1. According to Hungarian custom, the family name is followed, not preceded, by the baptismal name. This leads to a considerable amount of confusion in countries where the reverse custom prevails. In my study, the Western order is employed: Béla Bartók, rather than Bartók Béla, which is correct in Hungary. In citing titles of Bartók’s works, I often use only the English titles as they appear in the comprehensive “List of Compositions” in Béla Bartók: A Guide to Research (Antokoletz 1997 : 5–43), but sometimes present the Hungarian titles as well, especially for major works such as Duke Bluebeard’s Castle (A kékszakállú herceg vára – literally The Bluebearded Duke’s Castle). In my study, the opera is variously referred to as Duke Bluebeard’s Castle, Bluebeard’s Castle, or Bluebeard. Hungarian titles of scholarly publications are accompanied by English translations; those in French and German are given in the original languages. 2. Bartók gave opus numbers 1 to 21 to his early works. In 1898, he stopped assigning opus numbers to his compositions for six years. In 1904, with the Rhapsody for piano solo (Sz 26, BB 36a), Bartók began the numbering once again, giving opus numbers to compositions that he considered major works. In 1921, he assigned the opus number 21 to his Sonata for Violin and Piano No. 1 in C-sharp-minor (I. Szonáta hegedűre és zongorára) (Sz 75, BB 84), dedicated to Jelly Arányi (1893–1966), after which Bartók stopped using opus numbers for good. The Sz numbers refer to András Szőllősy’s (1956) catalogue of Bartók’s mature works, “Bibliographie des oeuvres musicales et écrits musicologiques de Béla Bartók,” in Bence Szabolcsi’s edition of Bartók, sa vie et son oeuvre. In Béla Bartók, József Ujfalussy (1971 : 400–430) revised that list with a few corrections. In Bartók kompozíciós módszere (Béla Bartók: Composition, Concepts and Autograph Sources), the Hungarian Bartók scholar, László Somfai (2000 ) clarifies matters regarding active research into sources, and the methodology used in the complete edition (BB); see also, Somfai (1995).
2 — Principles of Pitch Organization in Bartók’s Duke Bluebeard’s Castle
mystery play (misztériumjáték)3 the action is reduced to a minimum, with (internal) character development being the central dramatic process. In Magyar színpad (The Hungarian Stage), Bartók remarks on his opera as follows: It may sound peculiar but I must admit that the failure of my one-act play, Bluebeard’s Castle, prompted me to write The Wooden Prince. It is common knowledge that this opera of mine failed at a competition; the greatest hindrance to its stage production is that the plot offers only the spiritual conflict of two persons, and the music is confined to the description of that circumstance in abstract simplicity. Nothing else happens on the stage. I am so fond of my opera that when I received the libretto [of The Wooden Prince] from Béla Balázs, my first idea was that the ballet – with its spectacular, picturesque, richly variegated actions – would make it possible to perform these works the same evening. I believe it is unnecessary to stress that the ballet is just as dear to me as my opera. (BBE 1976 : 406.)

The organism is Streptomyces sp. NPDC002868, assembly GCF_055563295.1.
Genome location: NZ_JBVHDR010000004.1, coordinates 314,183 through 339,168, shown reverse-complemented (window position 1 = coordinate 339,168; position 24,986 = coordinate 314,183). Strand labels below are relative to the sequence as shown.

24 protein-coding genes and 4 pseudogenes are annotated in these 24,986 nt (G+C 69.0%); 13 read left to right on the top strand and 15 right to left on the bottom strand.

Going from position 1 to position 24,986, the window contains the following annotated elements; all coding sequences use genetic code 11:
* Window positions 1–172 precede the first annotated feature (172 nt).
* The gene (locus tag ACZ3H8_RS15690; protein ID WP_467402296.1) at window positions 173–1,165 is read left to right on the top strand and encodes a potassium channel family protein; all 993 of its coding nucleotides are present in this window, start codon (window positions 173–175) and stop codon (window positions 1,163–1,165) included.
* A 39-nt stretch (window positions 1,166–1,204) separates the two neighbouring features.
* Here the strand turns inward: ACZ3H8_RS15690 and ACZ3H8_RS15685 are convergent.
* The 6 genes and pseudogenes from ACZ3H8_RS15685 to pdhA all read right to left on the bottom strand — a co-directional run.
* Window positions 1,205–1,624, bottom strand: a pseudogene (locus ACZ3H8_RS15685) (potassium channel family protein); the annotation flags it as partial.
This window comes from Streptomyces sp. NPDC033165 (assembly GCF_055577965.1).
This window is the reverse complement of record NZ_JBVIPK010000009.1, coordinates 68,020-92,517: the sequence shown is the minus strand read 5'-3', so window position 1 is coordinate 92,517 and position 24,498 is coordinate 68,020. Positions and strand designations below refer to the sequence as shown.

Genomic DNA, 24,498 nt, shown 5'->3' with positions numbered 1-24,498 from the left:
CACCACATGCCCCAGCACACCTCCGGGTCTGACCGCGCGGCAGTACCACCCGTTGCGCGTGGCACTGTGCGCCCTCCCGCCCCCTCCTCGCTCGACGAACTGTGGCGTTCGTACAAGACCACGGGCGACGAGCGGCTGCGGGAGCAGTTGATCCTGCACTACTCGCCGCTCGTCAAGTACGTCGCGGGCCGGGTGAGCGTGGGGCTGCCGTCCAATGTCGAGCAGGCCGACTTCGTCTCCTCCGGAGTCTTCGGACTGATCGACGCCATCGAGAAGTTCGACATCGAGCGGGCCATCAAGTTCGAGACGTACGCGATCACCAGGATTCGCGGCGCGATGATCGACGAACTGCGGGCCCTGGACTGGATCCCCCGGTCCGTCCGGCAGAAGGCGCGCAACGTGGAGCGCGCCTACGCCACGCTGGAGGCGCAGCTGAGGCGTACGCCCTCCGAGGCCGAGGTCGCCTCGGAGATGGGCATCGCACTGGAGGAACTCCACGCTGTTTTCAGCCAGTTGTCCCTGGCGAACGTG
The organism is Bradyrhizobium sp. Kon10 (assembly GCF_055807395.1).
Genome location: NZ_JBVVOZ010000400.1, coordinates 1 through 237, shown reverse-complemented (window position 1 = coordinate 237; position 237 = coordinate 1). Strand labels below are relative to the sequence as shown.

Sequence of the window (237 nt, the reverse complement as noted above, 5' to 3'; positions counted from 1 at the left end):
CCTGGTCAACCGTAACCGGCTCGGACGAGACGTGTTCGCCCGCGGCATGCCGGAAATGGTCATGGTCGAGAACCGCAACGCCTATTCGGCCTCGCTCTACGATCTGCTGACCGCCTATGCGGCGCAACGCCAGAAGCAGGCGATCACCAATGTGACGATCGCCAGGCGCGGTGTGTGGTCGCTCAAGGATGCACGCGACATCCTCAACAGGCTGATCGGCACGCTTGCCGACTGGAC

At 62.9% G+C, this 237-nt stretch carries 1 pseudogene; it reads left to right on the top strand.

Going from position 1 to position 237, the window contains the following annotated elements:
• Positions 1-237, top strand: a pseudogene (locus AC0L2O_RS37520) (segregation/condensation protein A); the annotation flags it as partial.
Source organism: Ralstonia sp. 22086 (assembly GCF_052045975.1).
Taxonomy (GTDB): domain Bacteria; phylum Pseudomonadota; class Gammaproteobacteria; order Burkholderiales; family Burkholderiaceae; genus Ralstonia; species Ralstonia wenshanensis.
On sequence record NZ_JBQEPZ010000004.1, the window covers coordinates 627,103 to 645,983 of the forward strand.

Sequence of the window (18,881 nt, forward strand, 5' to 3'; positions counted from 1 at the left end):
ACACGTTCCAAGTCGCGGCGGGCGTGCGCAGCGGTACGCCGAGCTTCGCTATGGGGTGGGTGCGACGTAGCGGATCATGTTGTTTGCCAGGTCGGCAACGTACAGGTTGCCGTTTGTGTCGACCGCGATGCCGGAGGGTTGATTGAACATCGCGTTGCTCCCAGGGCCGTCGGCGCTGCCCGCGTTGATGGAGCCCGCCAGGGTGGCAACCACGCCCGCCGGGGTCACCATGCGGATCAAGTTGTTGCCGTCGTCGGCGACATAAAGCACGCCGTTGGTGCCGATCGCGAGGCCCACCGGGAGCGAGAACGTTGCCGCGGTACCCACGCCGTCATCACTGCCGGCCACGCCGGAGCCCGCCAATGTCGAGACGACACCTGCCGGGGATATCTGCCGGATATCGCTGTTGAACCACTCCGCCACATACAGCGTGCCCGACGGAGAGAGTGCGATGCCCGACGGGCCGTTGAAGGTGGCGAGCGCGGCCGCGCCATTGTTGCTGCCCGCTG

Duke Bluebeard’s Castle was premiered on May 24, 1918, at the Magyar Királyi Operaház (Hungarian Royal Opera House) in Budapest. On that occasion, Bartók declared: I set the miracle play Duke Bluebeard’s Castle from March to September 1911. It was simultaneously my first stage [work] and my first vocal work. At that time conditions were not suitable for its performance, so that I showed it to count Miklós Bánffy, and to conductor Egisto Tango only after the performance of The Wooden Prince. I am most grateful to them for sparing neither trouble nor pains in producing such a first-rate performance. Olga Haselbeck and Oszkár Kálmán sang their parts so perfectly that the performance...